Whistler Streetscape by Drawntocities.com

Whistler's streets and plazas are lined with active street frontages which encourage interaction between people enjoying public and private spaces. Shops at the base of buildings have extensive windows which address the street and provide visual transparency. Many bars, restaurants and cafes are at street level and have patios, with outdoor seating and bright umbrellas, which extend into the street. Windows and balconies located on upper floors enable passive surveillance of these public spaces. These design elements contribute to a large number of eyes on the street. 

Whistler by Drawntocities.com

Private motorized vehicles have a limited place within Whistler Village, cars are excluded from pedestrian only streets and designated parking areas are located on the periphery of the village. By restricting the ability to drive within the village, more people are encouraged to walk.  When people move by foot, the likelihood of eye-contact or interaction is increased. The ephemeral face-to-face acknowledgements, awareness of surrounding people and lowered speed of movement changes the mood of a place. There is a higher level of passive surveillance, sense of personal safety, friendliness and calmness. Whistler’s public squares are centered at points of multiple street crossings, creating a greater likelihood of public usage and chance encounters. People are attracted to spaces where there are other people - and the removal of cars actively encourages people to get out and walk, fully enjoy the entirety of the street space for their leisure, whilst supporting a quieter and safer environment to relax.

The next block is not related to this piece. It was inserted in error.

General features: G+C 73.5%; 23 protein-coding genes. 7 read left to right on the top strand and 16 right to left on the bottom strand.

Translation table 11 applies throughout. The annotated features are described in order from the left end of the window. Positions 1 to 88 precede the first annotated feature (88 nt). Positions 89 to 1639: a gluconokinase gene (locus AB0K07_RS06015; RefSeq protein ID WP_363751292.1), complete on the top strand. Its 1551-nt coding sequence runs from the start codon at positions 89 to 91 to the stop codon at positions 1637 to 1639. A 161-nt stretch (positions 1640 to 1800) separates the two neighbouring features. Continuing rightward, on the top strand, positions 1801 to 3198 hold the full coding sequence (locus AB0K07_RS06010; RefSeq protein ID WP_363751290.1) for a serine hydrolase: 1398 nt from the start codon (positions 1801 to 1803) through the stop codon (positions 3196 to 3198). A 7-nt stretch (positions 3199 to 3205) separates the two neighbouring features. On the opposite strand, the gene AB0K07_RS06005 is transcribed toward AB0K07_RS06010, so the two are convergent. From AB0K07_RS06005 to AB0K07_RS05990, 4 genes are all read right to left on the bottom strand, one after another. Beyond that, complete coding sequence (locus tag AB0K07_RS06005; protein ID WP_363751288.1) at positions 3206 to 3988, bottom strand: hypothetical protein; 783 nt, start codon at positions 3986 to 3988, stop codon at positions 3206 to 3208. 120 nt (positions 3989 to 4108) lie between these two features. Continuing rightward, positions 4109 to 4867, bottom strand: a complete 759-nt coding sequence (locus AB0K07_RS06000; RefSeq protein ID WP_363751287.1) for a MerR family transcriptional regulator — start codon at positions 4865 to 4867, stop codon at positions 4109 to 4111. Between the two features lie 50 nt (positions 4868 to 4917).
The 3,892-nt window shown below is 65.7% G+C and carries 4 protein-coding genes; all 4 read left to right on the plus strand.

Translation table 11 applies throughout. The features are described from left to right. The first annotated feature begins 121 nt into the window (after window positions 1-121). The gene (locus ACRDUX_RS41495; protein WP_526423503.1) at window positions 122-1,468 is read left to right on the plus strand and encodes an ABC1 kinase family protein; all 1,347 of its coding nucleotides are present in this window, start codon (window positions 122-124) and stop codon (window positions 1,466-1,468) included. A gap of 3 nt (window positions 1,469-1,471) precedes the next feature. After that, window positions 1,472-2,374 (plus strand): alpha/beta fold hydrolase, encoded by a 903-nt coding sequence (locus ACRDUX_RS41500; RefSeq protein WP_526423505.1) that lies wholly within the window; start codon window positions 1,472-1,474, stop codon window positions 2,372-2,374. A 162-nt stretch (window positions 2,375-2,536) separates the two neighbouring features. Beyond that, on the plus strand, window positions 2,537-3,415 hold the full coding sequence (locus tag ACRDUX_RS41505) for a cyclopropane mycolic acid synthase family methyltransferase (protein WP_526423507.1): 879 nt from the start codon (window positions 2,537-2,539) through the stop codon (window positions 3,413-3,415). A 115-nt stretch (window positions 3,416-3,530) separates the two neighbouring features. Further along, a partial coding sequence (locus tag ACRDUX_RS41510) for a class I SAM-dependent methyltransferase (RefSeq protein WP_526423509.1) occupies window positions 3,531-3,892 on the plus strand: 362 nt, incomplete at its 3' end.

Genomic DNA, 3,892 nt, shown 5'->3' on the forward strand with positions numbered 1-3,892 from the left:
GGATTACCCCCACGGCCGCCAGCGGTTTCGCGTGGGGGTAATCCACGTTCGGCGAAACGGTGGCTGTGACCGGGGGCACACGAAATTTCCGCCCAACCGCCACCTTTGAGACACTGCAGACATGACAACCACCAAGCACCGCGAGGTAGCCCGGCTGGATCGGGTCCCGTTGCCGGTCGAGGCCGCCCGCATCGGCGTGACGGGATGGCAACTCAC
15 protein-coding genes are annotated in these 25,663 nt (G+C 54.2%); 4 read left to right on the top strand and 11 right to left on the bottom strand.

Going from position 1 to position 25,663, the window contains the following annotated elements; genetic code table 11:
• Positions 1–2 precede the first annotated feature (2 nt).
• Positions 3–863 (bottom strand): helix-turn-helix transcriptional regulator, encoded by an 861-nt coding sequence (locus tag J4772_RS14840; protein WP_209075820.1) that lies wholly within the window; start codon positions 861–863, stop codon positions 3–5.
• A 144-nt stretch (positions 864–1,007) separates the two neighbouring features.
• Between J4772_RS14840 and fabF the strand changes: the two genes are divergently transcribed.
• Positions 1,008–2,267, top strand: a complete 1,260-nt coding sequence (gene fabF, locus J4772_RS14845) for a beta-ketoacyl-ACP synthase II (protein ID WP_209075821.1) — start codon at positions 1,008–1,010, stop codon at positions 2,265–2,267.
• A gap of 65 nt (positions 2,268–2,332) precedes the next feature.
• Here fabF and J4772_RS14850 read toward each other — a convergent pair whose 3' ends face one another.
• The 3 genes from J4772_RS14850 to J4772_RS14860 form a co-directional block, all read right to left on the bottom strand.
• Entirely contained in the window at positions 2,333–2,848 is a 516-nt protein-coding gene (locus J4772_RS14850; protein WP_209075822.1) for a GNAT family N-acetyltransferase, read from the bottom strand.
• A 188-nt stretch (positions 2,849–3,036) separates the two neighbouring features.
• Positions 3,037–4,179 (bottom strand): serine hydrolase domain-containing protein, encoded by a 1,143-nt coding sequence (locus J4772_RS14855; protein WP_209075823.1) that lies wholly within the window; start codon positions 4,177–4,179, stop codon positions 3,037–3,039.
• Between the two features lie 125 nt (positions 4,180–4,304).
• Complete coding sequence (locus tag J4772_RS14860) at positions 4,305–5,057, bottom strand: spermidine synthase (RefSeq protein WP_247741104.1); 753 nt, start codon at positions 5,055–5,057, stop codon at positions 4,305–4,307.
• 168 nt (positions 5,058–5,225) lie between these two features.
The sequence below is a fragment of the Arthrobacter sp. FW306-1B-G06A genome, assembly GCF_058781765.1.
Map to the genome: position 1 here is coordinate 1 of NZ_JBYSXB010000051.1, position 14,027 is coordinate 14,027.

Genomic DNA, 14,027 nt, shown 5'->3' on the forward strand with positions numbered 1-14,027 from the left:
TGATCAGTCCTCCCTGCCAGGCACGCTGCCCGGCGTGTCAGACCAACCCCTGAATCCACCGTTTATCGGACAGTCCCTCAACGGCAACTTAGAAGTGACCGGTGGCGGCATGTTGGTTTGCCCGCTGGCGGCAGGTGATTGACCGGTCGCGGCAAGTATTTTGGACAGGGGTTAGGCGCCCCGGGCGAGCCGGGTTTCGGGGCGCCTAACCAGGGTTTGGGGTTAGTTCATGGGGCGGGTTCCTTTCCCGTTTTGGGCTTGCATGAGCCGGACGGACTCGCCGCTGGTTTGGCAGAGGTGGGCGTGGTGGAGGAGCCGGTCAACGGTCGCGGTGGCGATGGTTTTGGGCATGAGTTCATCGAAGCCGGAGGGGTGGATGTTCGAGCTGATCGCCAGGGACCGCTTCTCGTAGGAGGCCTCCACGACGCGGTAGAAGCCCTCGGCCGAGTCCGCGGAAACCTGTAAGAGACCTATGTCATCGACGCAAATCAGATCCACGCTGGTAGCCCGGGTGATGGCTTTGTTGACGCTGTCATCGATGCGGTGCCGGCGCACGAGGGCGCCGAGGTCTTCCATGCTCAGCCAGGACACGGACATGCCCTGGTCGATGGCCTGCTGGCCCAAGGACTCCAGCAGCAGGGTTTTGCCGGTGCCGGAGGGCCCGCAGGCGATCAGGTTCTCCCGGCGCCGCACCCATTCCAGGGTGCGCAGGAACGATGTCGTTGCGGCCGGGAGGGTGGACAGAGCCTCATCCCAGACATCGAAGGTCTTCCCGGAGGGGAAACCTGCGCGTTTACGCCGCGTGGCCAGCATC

Whistler by Drawntocities.com

A continuity of shop fronts, bars and restaurants provides a point of visual and social interest for pedestrians. On rainy or snowy days, pedestrians are protected beneath the awnings of the shopfronts - although it should be noted that many of these protected walkways sadly preclude access via a wheelchair or pram due to several steps. Wide pedestrian only streets ensure people feel comfortable and uninterrupted in their movements. 

Whistler by Drawntocities.com

People have a sense of being amongst others - people watching gives a sense of being surrounded by a community - interactions occur between the windows and balconies of the private apartments above the street, the chairs and tables of the cafes, restaurants and bars, the ledges upon which people sit along the street edge, and the street itself.  The elements which originally struck me about sense of trust in Whistler are perhaps universal to many ski resorts, but it did intrigue me how people experience and behave in different types of spaces. 

Whistler by Drawntocities.com